Tag Archives: J.J. Abrams

5 THINGS YOU NEED TO KNOW: Star Trek Into Darkness

When I see a movie in theaters, I will write the five things you need to know about it.

5 Things You Need to Know About… 


  1. Outside the context of the expansive (although not always universally inclusive) Star Trek universe and its many iterations as originally and thoughtfully conceived by Master Gene Roddenberry, Star Trek Into Darkness is a well-paced, well-performed, occasionally compelling, but often redundant summer action movie.  The J.J. Abrams brain trust (Damon Lindelof, Alex Kurtzman, Robert Orci) are on their game – the storytelling is considerate in conception (though not always in execution), lens flaring occurs, and Michael Giacchino does his thing scoring the action – but like the worst moments of Lost or of last summer’s Prometheus (also scribed by Lindelof), there is too much focus devoted to pleasing the fanboys and girls and too little focus to making the best possible stand alone movie.

  2. Inside the Stark Trek world of TV shows, movies, books, and dress-up conventions (I have been but a casual peruser over the years, not a true devotee), Star Trek Into Darkness is an average and uneventful Star Trek iteration that relies too heavily on the mostly empty allusions (Was a repeat of this really necessary?) to the past (but ironically future events in the timeline of the Kirk, Spock, and Co. narrative).  Yes, I enjoyed Karl Urban’s borderline caricature portrayal of Bones, but Doctor, please treat the screenplay’s a dozen too many uses of “Damn it, Jim!”  You will get more out of Star Trek Into Darkness if you have trekked a few times before, but if you have trekked before, you will be disappointed that you didn’t get more out of this installment.

  3. Spock is just an outstanding character and Zachary Quinto could not execute a better performance.  It is not easy to consistently nail the stoicism of this largely emotionless Vulcan yet simultaneously instill so much humanity.  Quinto manages to do both with an apparent ease.  I do wish there was more Spock speaking, considering, and deciding and less Spock fighting in entirely unnecessary climactic battles set against entirely unnecessary large set pieces.

  4. It is obvious that Benedict Cumberbatch (delightful and brilliant as ever) plays the bad guy in this movie, but his character’s true identity had been cloaked in old school, spoiler-alert proof M. Night Shyamalan secrecy during the endless prerelease press junket.  If you haven’t already heard who the artist sometimes known as Sherlock’s alter ego really is, let me tell you a secret: when you find out, it really doesn’t matter (and maybe it matters even less for devoted fanboys when all is said and done).  The (we were made to think) big reveal is already listed correctly on the IMDB character page.  (As a point of comparison, IMDB still lists Kevin Spacey as portraying Roger ‘Virbil’ Kint in The Usual Suspects.)  According to the Final Frontiersmen who will actually care about the true identity of John Harrison (as he is introduced when the movie begins), the Cumberbatch character in this movie was more interesting and compelling enough before the reveal and did not need to become mired in an ultimate and inevitable lackluster and unmaintainable comparison to an original version.  This part is another win for Cumberbatch, but his character’s inclusion is likely a slight loss for Stark Trek Into Darkness.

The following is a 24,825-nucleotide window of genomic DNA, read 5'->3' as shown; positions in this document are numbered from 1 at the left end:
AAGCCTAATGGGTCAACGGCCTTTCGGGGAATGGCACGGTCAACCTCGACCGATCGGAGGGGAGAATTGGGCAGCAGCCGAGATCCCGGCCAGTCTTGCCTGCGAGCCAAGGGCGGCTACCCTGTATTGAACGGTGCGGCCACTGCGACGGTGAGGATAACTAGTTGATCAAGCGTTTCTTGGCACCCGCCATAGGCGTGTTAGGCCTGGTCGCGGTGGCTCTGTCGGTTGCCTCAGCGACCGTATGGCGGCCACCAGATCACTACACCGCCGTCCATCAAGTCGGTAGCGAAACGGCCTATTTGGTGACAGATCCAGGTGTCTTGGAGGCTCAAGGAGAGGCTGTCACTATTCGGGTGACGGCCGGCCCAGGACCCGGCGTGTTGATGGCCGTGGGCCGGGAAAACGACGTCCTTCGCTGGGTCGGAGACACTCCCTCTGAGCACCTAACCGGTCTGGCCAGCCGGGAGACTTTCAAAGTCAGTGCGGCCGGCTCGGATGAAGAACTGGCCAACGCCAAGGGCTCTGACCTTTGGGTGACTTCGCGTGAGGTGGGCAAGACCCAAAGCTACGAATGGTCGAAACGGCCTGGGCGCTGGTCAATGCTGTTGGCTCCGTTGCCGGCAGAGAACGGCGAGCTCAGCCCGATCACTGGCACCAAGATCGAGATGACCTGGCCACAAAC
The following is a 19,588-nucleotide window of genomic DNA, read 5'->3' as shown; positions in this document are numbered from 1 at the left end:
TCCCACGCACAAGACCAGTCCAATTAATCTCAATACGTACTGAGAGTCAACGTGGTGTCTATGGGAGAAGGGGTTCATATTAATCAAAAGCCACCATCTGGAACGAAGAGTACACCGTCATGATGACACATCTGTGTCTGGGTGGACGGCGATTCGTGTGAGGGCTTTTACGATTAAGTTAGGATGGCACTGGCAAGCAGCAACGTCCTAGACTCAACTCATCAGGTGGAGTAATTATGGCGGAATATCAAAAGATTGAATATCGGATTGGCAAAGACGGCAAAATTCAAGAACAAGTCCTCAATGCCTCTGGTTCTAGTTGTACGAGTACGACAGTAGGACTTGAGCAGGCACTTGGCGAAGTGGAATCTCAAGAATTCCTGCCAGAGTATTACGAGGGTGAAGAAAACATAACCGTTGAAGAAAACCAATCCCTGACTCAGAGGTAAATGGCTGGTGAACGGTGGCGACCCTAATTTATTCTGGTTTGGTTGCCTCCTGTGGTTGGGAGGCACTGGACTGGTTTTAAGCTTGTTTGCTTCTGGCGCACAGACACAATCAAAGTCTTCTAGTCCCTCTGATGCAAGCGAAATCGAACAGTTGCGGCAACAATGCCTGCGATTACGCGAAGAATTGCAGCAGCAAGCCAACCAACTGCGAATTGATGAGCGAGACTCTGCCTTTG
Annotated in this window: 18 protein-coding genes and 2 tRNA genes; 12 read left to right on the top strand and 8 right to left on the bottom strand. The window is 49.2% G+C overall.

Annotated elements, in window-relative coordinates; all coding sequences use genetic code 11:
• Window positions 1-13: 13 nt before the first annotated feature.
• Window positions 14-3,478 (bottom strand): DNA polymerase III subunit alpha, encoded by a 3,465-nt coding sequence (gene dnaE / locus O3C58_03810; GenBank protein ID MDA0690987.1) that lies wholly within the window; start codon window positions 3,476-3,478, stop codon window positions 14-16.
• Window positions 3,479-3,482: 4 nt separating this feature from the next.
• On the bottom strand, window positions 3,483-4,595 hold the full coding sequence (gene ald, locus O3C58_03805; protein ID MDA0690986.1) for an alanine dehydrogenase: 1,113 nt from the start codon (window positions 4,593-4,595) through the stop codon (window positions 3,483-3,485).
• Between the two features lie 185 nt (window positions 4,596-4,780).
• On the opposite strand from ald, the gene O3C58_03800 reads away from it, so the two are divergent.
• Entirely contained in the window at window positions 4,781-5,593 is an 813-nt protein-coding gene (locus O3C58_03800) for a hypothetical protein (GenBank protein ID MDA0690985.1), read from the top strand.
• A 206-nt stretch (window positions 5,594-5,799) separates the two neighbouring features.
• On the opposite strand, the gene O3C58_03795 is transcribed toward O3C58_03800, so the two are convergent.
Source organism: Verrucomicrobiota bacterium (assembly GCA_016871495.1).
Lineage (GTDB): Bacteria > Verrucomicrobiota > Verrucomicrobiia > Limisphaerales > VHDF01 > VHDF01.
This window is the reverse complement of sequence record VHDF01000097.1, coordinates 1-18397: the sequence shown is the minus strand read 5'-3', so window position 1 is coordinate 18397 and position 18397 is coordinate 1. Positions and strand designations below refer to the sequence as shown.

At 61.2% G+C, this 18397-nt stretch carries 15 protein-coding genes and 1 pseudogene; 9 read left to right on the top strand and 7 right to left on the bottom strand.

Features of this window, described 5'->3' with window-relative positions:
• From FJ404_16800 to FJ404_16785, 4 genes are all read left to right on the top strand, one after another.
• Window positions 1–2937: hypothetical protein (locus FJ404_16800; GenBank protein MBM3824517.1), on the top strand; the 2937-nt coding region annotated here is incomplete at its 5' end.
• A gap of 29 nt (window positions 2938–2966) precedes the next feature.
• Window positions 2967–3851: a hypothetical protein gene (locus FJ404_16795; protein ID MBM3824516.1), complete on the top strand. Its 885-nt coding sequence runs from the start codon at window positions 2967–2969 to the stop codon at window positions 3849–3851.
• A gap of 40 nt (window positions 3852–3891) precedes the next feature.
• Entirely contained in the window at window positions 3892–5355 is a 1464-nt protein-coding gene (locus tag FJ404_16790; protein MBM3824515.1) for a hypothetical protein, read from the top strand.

5. To both the strange world of its most passionate fans and to the new world of the audience on a summer blockbuster viewing voyage, Star Trek Into Darkness does not boldly go where no movie has gone before.  Although it may entertain through a modern action movie lens flare, it does not have a deeper impact.


Revolution: All right, all right, all right

I finally got around to watching the pilot of NBC’s Revolution last night.  Since the days of Rambaldi prophecies and SD-6, J.J. Abrams and his Bad Robot Production family have been my goto team, my Steven Spielberg of television.  His unique storytelling vision and serialized, comic book sensibility seemed to closely align with my personal TV viewing needs and the idea of a new show “from J.J. Abrams” always unleashes my inner smoke monster.  The perfect storm occurred (mentioned in the aforementioned post) eight years ago when the Lost pilot changed my TV life forever.  At that time, Alias was still doing some of its best work and season 1 of Lost became a pop cultural touchstone.

Unfortunately, “from J.J. Abrams” has increasingly been not all it is cracked up to be.  Six Degrees (I literally forgot about it), What About Brian (never found its footing), or Undercovers (the pre-show buzz was so bad I never gave it a shot) all came and went faster than Nikki and Paulo’s turn on the Oceanic Flight 815 crash site.  Fringe (now in its final season, relegated to the purgatory night of TV that is Friday) has been a slightly more successful beast (at least in the eyes of its loyal but very small fan base), but after giving season 1 a try on dvd, the sci-fi balanced too much on the fiction side of real.